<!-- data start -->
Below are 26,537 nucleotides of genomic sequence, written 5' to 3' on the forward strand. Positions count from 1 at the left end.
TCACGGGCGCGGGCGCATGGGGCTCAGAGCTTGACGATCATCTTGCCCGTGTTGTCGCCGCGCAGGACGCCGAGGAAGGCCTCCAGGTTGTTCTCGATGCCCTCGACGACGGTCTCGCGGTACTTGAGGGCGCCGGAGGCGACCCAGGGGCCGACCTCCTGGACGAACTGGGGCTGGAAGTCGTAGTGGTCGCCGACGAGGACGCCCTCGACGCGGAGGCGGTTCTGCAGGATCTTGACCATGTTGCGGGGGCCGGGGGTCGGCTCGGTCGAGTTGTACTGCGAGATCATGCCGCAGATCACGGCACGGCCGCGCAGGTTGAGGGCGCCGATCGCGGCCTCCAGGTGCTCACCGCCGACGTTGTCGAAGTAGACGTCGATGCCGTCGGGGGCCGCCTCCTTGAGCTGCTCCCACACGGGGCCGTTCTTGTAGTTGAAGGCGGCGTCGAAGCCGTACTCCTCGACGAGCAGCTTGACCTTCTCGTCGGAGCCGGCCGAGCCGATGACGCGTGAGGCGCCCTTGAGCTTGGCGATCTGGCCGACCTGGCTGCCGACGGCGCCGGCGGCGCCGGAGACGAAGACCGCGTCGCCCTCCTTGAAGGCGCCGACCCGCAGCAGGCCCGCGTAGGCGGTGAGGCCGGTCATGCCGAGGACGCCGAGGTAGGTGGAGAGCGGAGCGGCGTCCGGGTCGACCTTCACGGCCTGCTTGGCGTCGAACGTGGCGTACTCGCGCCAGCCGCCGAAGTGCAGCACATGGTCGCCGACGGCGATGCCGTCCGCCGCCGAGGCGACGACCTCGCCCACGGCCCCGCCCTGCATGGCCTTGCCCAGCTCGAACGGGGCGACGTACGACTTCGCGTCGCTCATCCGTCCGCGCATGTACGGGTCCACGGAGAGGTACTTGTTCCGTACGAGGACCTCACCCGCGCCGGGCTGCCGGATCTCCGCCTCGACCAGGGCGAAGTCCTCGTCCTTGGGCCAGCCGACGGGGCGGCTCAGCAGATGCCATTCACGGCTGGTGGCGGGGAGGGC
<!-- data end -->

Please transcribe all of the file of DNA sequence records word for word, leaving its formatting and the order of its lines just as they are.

Below are 26,537 nucleotides of genomic sequence, written 5' to 3' on the forward strand. Positions count from 1 at the left end.
TCACGGGCGCGGGCGCATGGGGCTCAGAGCTTGACGATCATCTTGCCCGTGTTGTCGCCGCGCAGGACGCCGAGGAAGGCCTCCAGGTTGTTCTCGATGCCCTCGACGACGGTCTCGCGGTACTTGAGGGCGCCGGAGGCGACCCAGGGGCCGACCTCCTGGACGAACTGGGGCTGGAAGTCGTAGTGGTCGCCGACGAGGACGCCCTCGACGCGGAGGCGGTTCTGCAGGATCTTGACCATGTTGCGGGGGCCGGGGGTCGGCTCGGTCGAGTTGTACTGCGAGATCATGCCGCAGATCACGGCACGGCCGCGCAGGTTGAGGGCGCCGATCGCGGCCTCCAGGTGCTCACCGCCGACGTTGTCGAAGTAGACGTCGATGCCGTCGGGGGCCGCCTCCTTGAGCTGCTCCCACACGGGGCCGTTCTTGTAGTTGAAGGCGGCGTCGAAGCCGTACTCCTCGACGAGCAGCTTGACCTTCTCGTCGGAGCCGGCCGAGCCGATGACGCGTGAGGCGCCCTTGAGCTTGGCGATCTGGCCGACCTGGCTGCCGACGGCGCCGGCGGCGCCGGAGACGAAGACCGCGTCGCCCTCCTTGAAGGCGCCGACCCGCAGCAGGCCCGCGTAGGCGGTGAGGCCGGTCATGCCGAGGACGCCGAGGTAGGTGGAGAGCGGAGCGGCGTCCGGGTCGACCTTCACGGCCTGCTTGGCGTCGAACGTGGCGTACTCGCGCCAGCCGCCGAAGTGCAGCACATGGTCGCCGACGGCGATGCCGTCCGCCGCCGAGGCGACGACCTCGCCCACGGCCCCGCCCTGCATGGCCTTGCCCAGCTCGAACGGGGCGACGTACGACTTCGCGTCGCTCATCCGTCCGCGCATGTACGGGTCCACGGAGAGGTACTTGTTCCGTACGAGGACCTCACCCGCGCCGGGCTGCCGGATCTCCGCCTCGACCAGGGCGAAGTCCTCGTCCTTGGGCCAGCCGACGGGGCGGCTCAGCAGATGCCATTCACGGCTGGTGGCGGGGAGGGC